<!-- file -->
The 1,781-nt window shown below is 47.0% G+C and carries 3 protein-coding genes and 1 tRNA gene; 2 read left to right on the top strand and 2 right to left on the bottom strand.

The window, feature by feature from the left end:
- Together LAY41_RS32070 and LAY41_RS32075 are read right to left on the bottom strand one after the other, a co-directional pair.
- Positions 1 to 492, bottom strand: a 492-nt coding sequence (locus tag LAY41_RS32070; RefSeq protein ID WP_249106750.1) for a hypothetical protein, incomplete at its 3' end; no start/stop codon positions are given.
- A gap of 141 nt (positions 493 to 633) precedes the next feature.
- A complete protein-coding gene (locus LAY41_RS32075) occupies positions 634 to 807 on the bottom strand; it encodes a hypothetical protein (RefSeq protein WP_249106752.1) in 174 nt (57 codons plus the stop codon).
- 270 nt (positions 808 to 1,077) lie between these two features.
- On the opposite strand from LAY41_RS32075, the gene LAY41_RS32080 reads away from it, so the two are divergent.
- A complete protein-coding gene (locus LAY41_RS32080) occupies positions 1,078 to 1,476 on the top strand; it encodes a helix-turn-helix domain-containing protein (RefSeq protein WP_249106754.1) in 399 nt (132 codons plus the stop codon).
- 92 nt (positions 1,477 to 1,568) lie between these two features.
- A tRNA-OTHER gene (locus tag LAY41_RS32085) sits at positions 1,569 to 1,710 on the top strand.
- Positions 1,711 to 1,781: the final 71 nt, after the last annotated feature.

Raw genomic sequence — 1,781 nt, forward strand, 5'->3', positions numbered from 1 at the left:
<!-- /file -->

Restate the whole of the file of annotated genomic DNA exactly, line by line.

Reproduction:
The 1,781-nt window shown below is 47.0% G+C and carries 3 protein-coding genes and 1 tRNA gene; 2 read left to right on the top strand and 2 right to left on the bottom strand.

The window, feature by feature from the left end:
- Together LAY41_RS32070 and LAY41_RS32075 are read right to left on the bottom strand one after the other, a co-directional pair.
- Positions 1 to 492, bottom strand: a 492-nt coding sequence (locus tag LAY41_RS32070; RefSeq protein ID WP_249106750.1) for a hypothetical protein, incomplete at its 3' end; no start/stop codon positions are given.
- A gap of 141 nt (positions 493 to 633) precedes the next feature.
- A complete protein-coding gene (locus LAY41_RS32075) occupies positions 634 to 807 on the bottom strand; it encodes a hypothetical protein (RefSeq protein WP_249106752.1) in 174 nt (57 codons plus the stop codon).
- 270 nt (positions 808 to 1,077) lie between these two features.
- On the opposite strand from LAY41_RS32075, the gene LAY41_RS32080 reads away from it, so the two are divergent.
- A complete protein-coding gene (locus LAY41_RS32080) occupies positions 1,078 to 1,476 on the top strand; it encodes a helix-turn-helix domain-containing protein (RefSeq protein WP_249106754.1) in 399 nt (132 codons plus the stop codon).
- 92 nt (positions 1,477 to 1,568) lie between these two features.
- A tRNA-OTHER gene (locus tag LAY41_RS32085) sits at positions 1,569 to 1,710 on the top strand.
- Positions 1,711 to 1,781: the final 71 nt, after the last annotated feature.

Raw genomic sequence — 1,781 nt, forward strand, 5'->3', positions numbered from 1 at the left: